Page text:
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More land donated for Flight 93 memorial

Thursday, December 11, 2003

By The Associated Press

JOHNSTOWN -- A coal company will donate 29 acres, including part of the site where United Airlines Flight 93 crashed on Sept. 11, 2001, and will become the third group to give away land that could be used for a national memorial.

PBS Coals Inc., based in Friedens, Somerset County, announced Tuesday that it was giving the land to The Conservation Fund, an Arlington, Va.-based nonprofit group working with Somerset County landowners and officials to preserve land for a memorial for the 40 passengers and crew who died on the flight.

"It's vital that this area is protected for all time," said Robert Scott, head of PBS Coals.

With the coal company's donation, officials have garnered 175 of the 1,500 acres that a federal panel has said it would like for a permanent memorial around the crash site.

Last week, Pittsburgh-based Consol Energy announced that it had donated 140 acres of company-owned land. Last year, Tim Lambert, a Harrisburg-area resident, donated six acres to the nonprofit Families of Flight 93 Inc.

United Airlines Flight 93, the only one of four hijacked planes that did not take a life on the ground, was en route from Newark, N.J., to San Francisco when it made a sudden turn near Cleveland. Families of passengers aboard the flight say they believe their loved ones fought their way into the cockpit and grappled for control of the plane before it went down; the FBI has suggested that the terrorists may have deliberately crashed the plane once the revolt occurred.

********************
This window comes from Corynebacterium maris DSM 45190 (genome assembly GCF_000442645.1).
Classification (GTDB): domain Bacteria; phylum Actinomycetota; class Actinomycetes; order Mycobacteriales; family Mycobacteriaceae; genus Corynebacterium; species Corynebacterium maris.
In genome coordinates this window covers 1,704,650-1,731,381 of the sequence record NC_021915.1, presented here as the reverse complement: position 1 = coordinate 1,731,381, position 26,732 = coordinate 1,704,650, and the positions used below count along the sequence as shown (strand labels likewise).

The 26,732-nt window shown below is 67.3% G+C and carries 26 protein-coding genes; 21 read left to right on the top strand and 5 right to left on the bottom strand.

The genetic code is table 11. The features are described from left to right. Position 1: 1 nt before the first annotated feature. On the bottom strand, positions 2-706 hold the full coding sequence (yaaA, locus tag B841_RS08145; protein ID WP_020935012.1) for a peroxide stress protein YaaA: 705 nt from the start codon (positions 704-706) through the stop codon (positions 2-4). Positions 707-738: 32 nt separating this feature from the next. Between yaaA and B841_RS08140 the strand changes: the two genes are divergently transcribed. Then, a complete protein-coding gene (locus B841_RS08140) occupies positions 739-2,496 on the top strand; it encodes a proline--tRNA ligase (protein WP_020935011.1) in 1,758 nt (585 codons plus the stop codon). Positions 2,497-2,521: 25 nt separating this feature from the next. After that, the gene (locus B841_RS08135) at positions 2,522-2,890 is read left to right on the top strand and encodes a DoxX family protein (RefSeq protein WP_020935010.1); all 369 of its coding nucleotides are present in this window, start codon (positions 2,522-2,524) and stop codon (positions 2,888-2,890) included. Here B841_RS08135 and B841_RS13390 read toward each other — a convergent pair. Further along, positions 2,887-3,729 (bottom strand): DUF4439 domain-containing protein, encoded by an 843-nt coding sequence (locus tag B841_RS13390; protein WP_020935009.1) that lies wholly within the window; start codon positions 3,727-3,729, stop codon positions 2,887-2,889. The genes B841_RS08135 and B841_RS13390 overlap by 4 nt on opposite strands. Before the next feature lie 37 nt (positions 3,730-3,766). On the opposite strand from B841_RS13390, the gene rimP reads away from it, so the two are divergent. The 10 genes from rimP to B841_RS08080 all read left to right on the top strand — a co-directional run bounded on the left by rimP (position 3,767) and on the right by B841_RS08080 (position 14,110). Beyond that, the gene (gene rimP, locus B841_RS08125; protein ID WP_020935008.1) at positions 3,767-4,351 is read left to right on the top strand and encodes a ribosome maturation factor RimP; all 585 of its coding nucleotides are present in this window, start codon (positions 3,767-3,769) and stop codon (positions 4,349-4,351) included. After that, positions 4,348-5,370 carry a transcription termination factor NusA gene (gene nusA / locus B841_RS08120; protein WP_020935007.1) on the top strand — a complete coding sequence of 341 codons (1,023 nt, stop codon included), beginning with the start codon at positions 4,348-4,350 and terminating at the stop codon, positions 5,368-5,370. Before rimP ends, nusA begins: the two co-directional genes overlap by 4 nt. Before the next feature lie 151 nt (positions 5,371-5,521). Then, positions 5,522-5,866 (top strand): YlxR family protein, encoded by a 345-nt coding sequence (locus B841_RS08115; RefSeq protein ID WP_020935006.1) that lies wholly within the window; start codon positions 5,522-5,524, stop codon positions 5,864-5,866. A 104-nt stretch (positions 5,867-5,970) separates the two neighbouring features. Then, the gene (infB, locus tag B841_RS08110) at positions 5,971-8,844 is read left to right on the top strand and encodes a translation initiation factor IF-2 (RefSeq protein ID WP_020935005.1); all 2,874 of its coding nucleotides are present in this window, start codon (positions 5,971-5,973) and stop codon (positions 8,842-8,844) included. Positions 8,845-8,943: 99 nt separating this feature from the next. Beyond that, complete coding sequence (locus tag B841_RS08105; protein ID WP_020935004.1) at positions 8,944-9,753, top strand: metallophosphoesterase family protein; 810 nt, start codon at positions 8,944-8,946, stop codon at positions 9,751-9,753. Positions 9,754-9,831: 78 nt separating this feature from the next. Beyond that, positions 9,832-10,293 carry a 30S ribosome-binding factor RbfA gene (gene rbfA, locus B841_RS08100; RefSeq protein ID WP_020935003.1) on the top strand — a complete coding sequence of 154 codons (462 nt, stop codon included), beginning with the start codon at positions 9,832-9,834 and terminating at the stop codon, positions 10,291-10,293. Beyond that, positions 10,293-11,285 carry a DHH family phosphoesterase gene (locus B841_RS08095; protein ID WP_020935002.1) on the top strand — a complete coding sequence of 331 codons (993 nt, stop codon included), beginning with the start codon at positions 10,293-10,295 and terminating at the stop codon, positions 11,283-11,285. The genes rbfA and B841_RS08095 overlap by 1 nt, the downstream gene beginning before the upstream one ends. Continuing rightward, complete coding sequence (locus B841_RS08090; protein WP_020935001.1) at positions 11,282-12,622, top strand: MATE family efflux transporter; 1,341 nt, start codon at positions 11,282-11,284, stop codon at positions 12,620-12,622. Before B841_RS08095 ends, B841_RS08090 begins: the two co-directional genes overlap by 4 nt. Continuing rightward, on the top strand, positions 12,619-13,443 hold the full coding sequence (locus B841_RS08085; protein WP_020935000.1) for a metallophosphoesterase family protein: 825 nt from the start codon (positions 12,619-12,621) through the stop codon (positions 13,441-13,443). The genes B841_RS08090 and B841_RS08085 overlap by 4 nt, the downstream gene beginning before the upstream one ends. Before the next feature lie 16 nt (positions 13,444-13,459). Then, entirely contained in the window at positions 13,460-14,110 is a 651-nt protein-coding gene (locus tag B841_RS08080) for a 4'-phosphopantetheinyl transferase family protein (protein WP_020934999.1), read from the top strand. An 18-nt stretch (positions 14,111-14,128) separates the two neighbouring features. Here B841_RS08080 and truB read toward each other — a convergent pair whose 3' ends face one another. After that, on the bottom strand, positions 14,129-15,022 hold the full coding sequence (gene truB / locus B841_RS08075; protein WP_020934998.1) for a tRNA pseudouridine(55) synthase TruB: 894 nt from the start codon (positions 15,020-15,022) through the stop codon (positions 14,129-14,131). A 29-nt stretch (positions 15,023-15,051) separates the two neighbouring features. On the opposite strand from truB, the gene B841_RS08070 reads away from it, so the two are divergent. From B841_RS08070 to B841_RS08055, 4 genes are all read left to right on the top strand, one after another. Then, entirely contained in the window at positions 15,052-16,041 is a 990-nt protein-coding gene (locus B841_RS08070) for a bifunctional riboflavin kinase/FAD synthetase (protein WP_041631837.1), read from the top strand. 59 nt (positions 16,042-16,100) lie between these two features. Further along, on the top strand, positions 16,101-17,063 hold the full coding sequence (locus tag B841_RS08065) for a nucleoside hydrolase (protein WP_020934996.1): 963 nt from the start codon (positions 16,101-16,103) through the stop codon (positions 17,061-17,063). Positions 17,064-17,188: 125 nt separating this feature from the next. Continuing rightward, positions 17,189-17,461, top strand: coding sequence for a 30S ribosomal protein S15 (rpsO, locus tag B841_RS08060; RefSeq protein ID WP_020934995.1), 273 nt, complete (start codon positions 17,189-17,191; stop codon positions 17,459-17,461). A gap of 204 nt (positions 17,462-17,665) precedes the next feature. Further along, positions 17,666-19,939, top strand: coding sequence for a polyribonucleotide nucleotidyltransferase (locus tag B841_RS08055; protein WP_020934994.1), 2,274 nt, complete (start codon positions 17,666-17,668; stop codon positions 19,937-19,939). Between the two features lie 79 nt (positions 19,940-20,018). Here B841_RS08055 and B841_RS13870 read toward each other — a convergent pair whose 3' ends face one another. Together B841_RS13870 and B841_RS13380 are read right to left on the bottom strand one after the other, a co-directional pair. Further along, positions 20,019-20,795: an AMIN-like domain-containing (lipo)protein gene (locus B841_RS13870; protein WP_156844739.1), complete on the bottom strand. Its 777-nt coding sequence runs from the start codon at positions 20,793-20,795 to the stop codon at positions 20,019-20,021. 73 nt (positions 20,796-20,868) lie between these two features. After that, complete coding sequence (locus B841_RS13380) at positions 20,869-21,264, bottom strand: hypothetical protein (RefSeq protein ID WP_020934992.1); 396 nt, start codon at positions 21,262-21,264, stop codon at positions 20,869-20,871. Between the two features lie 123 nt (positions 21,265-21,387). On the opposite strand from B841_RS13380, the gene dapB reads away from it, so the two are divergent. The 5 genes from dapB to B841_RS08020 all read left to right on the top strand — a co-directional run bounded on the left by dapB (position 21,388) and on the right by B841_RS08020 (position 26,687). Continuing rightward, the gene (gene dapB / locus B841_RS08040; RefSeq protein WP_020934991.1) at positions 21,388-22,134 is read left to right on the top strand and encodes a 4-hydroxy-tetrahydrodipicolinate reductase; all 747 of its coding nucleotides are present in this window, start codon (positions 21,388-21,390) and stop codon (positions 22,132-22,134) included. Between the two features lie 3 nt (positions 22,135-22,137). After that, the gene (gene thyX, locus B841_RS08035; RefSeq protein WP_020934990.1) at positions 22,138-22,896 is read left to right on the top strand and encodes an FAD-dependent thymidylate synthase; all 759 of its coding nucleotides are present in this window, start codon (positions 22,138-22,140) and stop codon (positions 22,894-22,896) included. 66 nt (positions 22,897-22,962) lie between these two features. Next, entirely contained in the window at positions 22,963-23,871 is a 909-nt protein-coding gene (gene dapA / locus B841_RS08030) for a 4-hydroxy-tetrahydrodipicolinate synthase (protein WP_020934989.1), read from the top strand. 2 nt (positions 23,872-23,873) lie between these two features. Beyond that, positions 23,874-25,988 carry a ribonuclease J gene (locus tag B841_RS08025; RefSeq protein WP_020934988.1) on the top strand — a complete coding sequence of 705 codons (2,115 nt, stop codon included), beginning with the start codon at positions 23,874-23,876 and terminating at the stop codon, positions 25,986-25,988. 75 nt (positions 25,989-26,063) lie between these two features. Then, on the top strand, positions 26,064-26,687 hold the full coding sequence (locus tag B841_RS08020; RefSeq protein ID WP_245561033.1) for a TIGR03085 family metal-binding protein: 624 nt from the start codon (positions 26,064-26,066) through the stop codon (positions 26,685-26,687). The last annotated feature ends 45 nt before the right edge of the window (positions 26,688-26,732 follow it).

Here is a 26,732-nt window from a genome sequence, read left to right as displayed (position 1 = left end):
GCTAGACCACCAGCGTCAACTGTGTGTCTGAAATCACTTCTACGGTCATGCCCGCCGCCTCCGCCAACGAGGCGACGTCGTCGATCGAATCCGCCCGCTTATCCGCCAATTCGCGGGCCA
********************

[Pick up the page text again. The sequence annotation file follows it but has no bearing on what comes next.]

Soon after the plane crash, people left thousands of homemade items and personal objects such as figurines, photos and flags near the site, creating a temporary memorial that still receives busloads of visitors every week.

The National Park Service will lead a federal commission in designing a memorial to be placed at the crash site. President Bush has ordered that the design be completed and delivered to the Interior Department and Congress by 2005.

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